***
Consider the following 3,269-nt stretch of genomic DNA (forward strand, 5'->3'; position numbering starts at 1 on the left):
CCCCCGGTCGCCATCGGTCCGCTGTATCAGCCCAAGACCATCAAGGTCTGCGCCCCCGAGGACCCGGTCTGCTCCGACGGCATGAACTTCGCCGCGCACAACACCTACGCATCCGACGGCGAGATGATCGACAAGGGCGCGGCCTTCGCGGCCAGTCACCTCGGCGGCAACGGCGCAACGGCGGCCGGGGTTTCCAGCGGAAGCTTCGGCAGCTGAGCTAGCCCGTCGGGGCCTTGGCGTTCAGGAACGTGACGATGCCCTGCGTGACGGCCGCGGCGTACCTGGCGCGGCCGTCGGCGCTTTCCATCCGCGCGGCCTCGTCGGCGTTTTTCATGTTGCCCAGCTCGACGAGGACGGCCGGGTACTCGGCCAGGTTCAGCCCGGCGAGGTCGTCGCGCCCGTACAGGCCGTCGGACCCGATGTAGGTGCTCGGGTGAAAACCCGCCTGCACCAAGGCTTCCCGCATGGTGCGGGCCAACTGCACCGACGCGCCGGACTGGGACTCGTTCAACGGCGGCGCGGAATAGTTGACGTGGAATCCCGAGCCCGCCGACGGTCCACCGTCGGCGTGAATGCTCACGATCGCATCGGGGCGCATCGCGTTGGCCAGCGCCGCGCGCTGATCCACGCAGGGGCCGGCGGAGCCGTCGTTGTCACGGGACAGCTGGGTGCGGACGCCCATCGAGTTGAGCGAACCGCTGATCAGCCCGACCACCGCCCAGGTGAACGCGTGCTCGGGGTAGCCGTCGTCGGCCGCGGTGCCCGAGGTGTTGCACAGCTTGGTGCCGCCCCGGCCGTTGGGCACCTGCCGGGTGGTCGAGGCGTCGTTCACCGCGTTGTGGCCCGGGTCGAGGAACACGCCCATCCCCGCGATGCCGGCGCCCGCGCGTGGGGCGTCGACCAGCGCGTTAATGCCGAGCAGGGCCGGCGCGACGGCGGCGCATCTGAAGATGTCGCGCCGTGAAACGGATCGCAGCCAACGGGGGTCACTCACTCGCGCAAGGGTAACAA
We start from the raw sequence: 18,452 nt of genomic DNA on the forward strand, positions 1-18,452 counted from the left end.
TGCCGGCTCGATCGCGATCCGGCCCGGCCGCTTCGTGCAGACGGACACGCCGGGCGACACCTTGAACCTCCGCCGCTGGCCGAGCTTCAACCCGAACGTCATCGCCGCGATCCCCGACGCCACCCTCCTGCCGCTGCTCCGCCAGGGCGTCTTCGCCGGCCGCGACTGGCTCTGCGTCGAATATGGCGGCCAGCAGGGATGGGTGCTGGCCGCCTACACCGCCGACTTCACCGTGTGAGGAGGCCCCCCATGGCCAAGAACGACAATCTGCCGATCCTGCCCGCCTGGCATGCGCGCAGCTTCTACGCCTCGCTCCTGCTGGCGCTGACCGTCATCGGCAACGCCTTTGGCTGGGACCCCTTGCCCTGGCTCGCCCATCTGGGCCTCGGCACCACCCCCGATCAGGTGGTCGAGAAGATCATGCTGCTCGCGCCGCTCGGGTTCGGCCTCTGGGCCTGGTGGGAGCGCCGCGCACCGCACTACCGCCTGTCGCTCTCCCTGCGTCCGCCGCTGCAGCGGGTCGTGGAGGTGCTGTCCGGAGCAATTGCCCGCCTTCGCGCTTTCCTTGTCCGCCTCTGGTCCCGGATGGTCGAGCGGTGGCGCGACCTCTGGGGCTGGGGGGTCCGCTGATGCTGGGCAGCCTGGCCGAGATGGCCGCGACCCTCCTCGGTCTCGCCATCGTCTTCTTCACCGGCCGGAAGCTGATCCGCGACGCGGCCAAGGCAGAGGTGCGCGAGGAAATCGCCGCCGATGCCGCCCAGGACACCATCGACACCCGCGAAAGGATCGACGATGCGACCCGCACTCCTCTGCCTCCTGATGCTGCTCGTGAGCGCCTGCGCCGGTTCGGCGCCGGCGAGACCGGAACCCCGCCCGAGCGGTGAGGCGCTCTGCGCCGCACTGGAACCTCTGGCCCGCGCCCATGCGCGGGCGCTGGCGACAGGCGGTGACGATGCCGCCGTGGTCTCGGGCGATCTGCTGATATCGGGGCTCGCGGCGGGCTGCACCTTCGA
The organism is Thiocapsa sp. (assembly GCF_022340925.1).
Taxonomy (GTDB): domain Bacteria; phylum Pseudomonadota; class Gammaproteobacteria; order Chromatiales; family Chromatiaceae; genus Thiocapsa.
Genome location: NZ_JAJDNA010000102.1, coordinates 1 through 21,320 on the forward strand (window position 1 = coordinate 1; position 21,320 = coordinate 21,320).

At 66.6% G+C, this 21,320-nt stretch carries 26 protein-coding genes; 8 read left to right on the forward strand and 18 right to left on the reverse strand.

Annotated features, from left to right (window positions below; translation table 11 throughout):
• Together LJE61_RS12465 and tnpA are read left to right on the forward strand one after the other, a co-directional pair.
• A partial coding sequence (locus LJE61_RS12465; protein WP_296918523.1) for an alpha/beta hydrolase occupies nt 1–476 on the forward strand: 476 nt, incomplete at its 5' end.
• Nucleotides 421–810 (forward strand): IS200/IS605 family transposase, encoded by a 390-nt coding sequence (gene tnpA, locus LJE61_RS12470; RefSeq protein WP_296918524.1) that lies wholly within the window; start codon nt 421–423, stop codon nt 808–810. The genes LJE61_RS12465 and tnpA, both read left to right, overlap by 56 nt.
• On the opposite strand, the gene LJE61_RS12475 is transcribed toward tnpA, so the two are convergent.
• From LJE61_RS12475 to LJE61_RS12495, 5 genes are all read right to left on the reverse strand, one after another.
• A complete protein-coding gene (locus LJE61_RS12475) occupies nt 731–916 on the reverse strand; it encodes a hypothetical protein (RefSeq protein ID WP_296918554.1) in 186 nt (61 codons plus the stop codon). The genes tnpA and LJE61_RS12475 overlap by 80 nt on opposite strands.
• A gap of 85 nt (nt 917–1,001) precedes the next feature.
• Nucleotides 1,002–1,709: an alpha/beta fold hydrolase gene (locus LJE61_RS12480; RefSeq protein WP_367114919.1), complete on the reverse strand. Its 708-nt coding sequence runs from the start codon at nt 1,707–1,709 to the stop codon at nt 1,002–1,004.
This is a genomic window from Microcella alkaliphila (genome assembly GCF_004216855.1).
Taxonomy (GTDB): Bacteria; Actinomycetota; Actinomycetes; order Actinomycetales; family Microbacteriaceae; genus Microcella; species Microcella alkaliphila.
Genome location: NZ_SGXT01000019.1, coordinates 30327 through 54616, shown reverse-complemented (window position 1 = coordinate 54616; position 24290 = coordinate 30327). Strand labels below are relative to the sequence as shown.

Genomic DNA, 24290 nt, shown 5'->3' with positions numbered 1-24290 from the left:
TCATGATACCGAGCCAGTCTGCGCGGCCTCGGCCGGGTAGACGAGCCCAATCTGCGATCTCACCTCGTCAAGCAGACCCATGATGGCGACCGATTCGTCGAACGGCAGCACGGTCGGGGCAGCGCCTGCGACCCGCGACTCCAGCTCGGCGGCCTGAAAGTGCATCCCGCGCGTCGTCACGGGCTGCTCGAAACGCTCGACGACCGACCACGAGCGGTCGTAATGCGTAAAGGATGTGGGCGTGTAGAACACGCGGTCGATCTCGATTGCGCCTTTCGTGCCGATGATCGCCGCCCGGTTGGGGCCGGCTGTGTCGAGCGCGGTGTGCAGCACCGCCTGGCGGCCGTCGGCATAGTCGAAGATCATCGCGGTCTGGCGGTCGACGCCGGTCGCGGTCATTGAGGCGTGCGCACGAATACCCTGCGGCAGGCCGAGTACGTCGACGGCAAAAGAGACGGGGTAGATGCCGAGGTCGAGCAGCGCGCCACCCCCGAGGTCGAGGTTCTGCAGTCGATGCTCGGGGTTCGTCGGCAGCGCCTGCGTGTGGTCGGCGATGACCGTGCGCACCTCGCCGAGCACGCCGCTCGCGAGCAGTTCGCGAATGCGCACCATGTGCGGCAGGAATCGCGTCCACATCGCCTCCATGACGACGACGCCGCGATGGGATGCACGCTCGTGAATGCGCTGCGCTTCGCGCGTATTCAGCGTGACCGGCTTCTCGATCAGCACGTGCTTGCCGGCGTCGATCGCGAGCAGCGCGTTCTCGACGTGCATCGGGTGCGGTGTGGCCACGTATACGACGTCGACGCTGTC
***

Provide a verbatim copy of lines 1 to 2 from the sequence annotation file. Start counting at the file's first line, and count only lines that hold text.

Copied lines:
Consider the following 3,269-nt stretch of genomic DNA (forward strand, 5'->3'; position numbering starts at 1 on the left):
CCCCCGGTCGCCATCGGTCCGCTGTATCAGCCCAAGACCATCAAGGTCTGCGCCCCCGAGGACCCGGTCTGCTCCGACGGCATGAACTTCGCCGCGCACAACACCTACGCATCCGACGGCGAGATGATCGACAAGGGCGCGGCCTTCGCGGCCAGTCACCTCGGCGGCAACGGCGCAACGGCGGCCGGGGTTTCCAGCGGAAGCTTCGGCAGCTGAGCTAGCCCGTCGGGGCCTTGGCGTTCAGGAACGTGACGATGCCCTGCGTGACGGCCGCGGCGTACCTGGCGCGGCCGTCGGCGCTTTCCATCCGCGCGGCCTCGTCGGCGTTTTTCATGTTGCCCAGCTCGACGAGGACGGCCGGGTACTCGGCCAGGTTCAGCCCGGCGAGGTCGTCGCGCCCGTACAGGCCGTCGGACCCGATGTAGGTGCTCGGGTGAAAACCCGCCTGCACCAAGGCTTCCCGCATGGTGCGGGCCAACTGCACCGACGCGCCGGACTGGGACTCGTTCAACGGCGGCGCGGAATAGTTGACGTGGAATCCCGAGCCCGCCGACGGTCCACCGTCGGCGTGAATGCTCACGATCGCATCGGGGCGCATCGCGTTGGCCAGCGCCGCGCGCTGATCCACGCAGGGGCCGGCGGAGCCGTCGTTGTCACGGGACAGCTGGGTGCGGACGCCCATCGAGTTGAGCGAACCGCTGATCAGCCCGACCACCGCCCAGGTGAACGCGTGCTCGGGGTAGCCGTCGTCGGCCGCGGTGCCCGAGGTGTTGCACAGCTTGGTGCCGCCCCGGCCGTTGGGCACCTGCCGGGTGGTCGAGGCGTCGTTCACCGCGTTGTGGCCCGGGTCGAGGAACACGCCCATCCCCGCGATGCCGGCGCCCGCGCGTGGGGCGTCGACCAGCGCGTTAATGCCGAGCAGGGCCGGCGCGACGGCGGCGCATCTGAAGATGTCGCGCCGTGAAACGGATCGCAGCCAACGGGGGTCACTCACTCGCGCAAGGGTAACAA